As a polemical atheist, I tend to wince when I see someone knowingly described as a "village atheist". A village atheist is an atheist who moves in such confined intellectual circles that merely adopting and asserting atheism is sufficient to establish a lazy and local sort of intellectual and moral superiority, untested by confrontation with anything approaching the best critiques of atheism. Or as atheist blogger Moira Breen puts it:
I detest the puerile effusions of all village atheists. "Me so smart! Believers so dumb! Me so brave! Believers moral cowards needing crutches!" Well, I'd say you a leetle bit smarter than the fathead fundies who apparently inhabit the intellectual stratum into which your natural gifts have delivered you
In the small and somewhat balkanized world of libertarian activism, a similar dynamic produces what I propose to call the "village anarchist". The village anarchist uses a bumper-sticker-sized radical worldview to shock the conformist majority and to prop up his shaky belief in his moral and intellectual superiority. (Ironically, anarchism is neither morally nor intellectually superior to market-smart minarchism.) The village anarchist is horrified at the prospect of losing his radical non-conformist status by having too many people agree with too much of his position. The village anarchist seeks to snatch disagreement from the jaws of consensus in order to preserve the intellectual and political exclusivity that his self-image depends on. The village anarchist doesn't really want anarchy or even more liberty; he just wants enough liberty so that his political activism generates neither personal risk for himself nor any chance that the unwashed masses will taint his beliefs by adopting them.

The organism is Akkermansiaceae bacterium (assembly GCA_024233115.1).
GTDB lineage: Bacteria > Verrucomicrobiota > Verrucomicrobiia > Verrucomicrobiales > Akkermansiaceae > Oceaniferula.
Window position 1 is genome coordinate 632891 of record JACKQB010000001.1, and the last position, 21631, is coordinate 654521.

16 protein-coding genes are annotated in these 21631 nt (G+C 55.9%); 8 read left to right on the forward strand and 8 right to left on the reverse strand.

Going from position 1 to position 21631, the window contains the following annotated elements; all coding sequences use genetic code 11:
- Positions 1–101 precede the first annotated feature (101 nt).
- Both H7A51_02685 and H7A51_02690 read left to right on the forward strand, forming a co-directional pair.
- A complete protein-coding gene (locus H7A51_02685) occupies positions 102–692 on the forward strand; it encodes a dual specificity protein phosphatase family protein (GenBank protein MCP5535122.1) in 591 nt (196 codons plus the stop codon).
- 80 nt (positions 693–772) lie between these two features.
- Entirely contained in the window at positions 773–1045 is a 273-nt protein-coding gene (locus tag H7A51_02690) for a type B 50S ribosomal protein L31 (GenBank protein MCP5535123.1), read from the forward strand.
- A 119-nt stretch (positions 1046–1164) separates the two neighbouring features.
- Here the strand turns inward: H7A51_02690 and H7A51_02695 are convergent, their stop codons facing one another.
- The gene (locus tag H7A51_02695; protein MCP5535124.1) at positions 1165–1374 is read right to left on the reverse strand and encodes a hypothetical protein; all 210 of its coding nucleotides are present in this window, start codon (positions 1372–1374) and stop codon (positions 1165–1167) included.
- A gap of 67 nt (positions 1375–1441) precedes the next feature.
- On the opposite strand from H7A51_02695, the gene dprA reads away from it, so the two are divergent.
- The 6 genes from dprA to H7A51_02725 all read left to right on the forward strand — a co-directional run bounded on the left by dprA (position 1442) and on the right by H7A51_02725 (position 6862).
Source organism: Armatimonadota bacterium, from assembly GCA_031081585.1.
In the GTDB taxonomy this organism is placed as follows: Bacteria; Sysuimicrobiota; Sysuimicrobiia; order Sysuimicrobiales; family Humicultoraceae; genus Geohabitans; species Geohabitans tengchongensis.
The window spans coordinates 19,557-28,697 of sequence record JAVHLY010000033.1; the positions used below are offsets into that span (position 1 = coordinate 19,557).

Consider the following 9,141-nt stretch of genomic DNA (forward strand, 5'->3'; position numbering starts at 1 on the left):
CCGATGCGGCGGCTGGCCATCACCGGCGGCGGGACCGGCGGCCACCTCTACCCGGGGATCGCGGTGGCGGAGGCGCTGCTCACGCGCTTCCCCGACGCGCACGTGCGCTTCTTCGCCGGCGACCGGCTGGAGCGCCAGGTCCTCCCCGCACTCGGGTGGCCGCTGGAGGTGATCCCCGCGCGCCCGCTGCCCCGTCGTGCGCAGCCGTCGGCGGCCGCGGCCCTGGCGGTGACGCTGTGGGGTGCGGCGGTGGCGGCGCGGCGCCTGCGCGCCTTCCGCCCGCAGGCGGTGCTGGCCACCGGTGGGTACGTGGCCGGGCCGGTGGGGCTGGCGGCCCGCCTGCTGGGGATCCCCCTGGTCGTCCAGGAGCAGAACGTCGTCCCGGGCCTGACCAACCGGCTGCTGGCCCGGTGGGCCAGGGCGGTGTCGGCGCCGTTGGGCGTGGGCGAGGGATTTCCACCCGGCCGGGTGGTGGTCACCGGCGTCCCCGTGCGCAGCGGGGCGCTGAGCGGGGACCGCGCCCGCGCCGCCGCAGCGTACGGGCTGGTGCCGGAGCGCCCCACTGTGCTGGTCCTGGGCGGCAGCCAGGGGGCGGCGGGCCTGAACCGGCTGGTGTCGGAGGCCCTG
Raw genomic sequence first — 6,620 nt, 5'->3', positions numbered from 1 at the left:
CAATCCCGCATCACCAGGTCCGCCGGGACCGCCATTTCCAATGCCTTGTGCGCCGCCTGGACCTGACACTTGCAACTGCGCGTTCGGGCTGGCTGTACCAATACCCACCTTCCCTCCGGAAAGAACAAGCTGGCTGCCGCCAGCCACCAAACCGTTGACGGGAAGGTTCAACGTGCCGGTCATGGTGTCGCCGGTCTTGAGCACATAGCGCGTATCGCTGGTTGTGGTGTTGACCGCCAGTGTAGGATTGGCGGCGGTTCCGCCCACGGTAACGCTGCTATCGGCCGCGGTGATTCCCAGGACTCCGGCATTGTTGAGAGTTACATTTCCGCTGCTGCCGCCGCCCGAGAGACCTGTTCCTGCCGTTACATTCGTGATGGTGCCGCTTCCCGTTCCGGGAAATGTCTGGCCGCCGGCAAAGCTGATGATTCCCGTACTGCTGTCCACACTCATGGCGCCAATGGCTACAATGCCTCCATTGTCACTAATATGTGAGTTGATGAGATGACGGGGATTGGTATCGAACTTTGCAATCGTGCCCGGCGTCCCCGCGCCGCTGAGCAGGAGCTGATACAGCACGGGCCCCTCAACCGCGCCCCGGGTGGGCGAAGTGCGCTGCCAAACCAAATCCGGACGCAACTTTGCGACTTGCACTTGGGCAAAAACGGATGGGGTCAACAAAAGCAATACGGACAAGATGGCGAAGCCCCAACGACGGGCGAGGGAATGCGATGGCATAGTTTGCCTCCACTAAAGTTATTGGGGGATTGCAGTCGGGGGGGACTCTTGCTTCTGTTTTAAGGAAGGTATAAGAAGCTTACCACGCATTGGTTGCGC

Will I name names? No. One can never be sure that any given person fully counts as a village anarchist, but I know so many libertarian purists whose behaviors are so plausibly explained this way that the analysis surely applies to a signficant fraction of them.